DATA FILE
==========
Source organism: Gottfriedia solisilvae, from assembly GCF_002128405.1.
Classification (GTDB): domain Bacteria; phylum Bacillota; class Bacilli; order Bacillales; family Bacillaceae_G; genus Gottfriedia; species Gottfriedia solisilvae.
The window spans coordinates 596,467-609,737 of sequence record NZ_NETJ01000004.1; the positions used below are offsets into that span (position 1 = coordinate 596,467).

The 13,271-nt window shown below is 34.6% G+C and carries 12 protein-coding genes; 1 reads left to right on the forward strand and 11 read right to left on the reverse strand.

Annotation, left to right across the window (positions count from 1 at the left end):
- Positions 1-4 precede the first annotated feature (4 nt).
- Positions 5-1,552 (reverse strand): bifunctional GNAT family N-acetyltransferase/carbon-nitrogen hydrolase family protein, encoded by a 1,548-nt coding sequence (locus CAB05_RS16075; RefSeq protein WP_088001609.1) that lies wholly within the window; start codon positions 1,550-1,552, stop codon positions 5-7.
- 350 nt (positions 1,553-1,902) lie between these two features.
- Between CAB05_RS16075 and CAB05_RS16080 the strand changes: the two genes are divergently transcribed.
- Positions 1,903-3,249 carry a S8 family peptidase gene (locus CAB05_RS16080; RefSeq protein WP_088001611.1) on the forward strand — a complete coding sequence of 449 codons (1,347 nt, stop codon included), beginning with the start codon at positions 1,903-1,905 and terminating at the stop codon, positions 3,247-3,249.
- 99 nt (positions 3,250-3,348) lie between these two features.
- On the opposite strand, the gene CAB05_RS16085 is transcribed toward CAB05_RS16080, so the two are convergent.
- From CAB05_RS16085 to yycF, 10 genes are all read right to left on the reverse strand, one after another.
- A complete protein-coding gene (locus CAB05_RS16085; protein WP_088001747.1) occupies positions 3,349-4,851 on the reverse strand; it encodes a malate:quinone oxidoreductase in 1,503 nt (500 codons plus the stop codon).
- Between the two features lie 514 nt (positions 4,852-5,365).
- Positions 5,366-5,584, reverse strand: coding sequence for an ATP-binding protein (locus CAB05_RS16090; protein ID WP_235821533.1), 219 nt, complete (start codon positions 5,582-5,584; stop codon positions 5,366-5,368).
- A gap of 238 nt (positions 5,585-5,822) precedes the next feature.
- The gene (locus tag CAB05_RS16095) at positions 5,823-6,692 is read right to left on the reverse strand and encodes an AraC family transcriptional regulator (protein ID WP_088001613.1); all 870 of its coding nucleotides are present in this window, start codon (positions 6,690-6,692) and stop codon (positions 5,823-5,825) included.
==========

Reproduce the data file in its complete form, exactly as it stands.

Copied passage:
Source organism: Gottfriedia solisilvae, from assembly GCF_002128405.1.
Classification (GTDB): domain Bacteria; phylum Bacillota; class Bacilli; order Bacillales; family Bacillaceae_G; genus Gottfriedia; species Gottfriedia solisilvae.
The window spans coordinates 596,467-609,737 of sequence record NZ_NETJ01000004.1; the positions used below are offsets into that span (position 1 = coordinate 596,467).

The 13,271-nt window shown below is 34.6% G+C and carries 12 protein-coding genes; 1 reads left to right on the forward strand and 11 read right to left on the reverse strand.

Annotation, left to right across the window (positions count from 1 at the left end):
- Positions 1-4 precede the first annotated feature (4 nt).
- Positions 5-1,552 (reverse strand): bifunctional GNAT family N-acetyltransferase/carbon-nitrogen hydrolase family protein, encoded by a 1,548-nt coding sequence (locus CAB05_RS16075; RefSeq protein WP_088001609.1) that lies wholly within the window; start codon positions 1,550-1,552, stop codon positions 5-7.
- 350 nt (positions 1,553-1,902) lie between these two features.
- Between CAB05_RS16075 and CAB05_RS16080 the strand changes: the two genes are divergently transcribed.
- Positions 1,903-3,249 carry a S8 family peptidase gene (locus CAB05_RS16080; RefSeq protein WP_088001611.1) on the forward strand — a complete coding sequence of 449 codons (1,347 nt, stop codon included), beginning with the start codon at positions 1,903-1,905 and terminating at the stop codon, positions 3,247-3,249.
- 99 nt (positions 3,250-3,348) lie between these two features.
- On the opposite strand, the gene CAB05_RS16085 is transcribed toward CAB05_RS16080, so the two are convergent.
- From CAB05_RS16085 to yycF, 10 genes are all read right to left on the reverse strand, one after another.
- A complete protein-coding gene (locus CAB05_RS16085; protein WP_088001747.1) occupies positions 3,349-4,851 on the reverse strand; it encodes a malate:quinone oxidoreductase in 1,503 nt (500 codons plus the stop codon).
- Between the two features lie 514 nt (positions 4,852-5,365).
- Positions 5,366-5,584, reverse strand: coding sequence for an ATP-binding protein (locus CAB05_RS16090; protein ID WP_235821533.1), 219 nt, complete (start codon positions 5,582-5,584; stop codon positions 5,366-5,368).
- A gap of 238 nt (positions 5,585-5,822) precedes the next feature.
- The gene (locus tag CAB05_RS16095) at positions 5,823-6,692 is read right to left on the reverse strand and encodes an AraC family transcriptional regulator (protein ID WP_088001613.1); all 870 of its coding nucleotides are present in this window, start codon (positions 6,690-6,692) and stop codon (positions 5,823-5,825) included.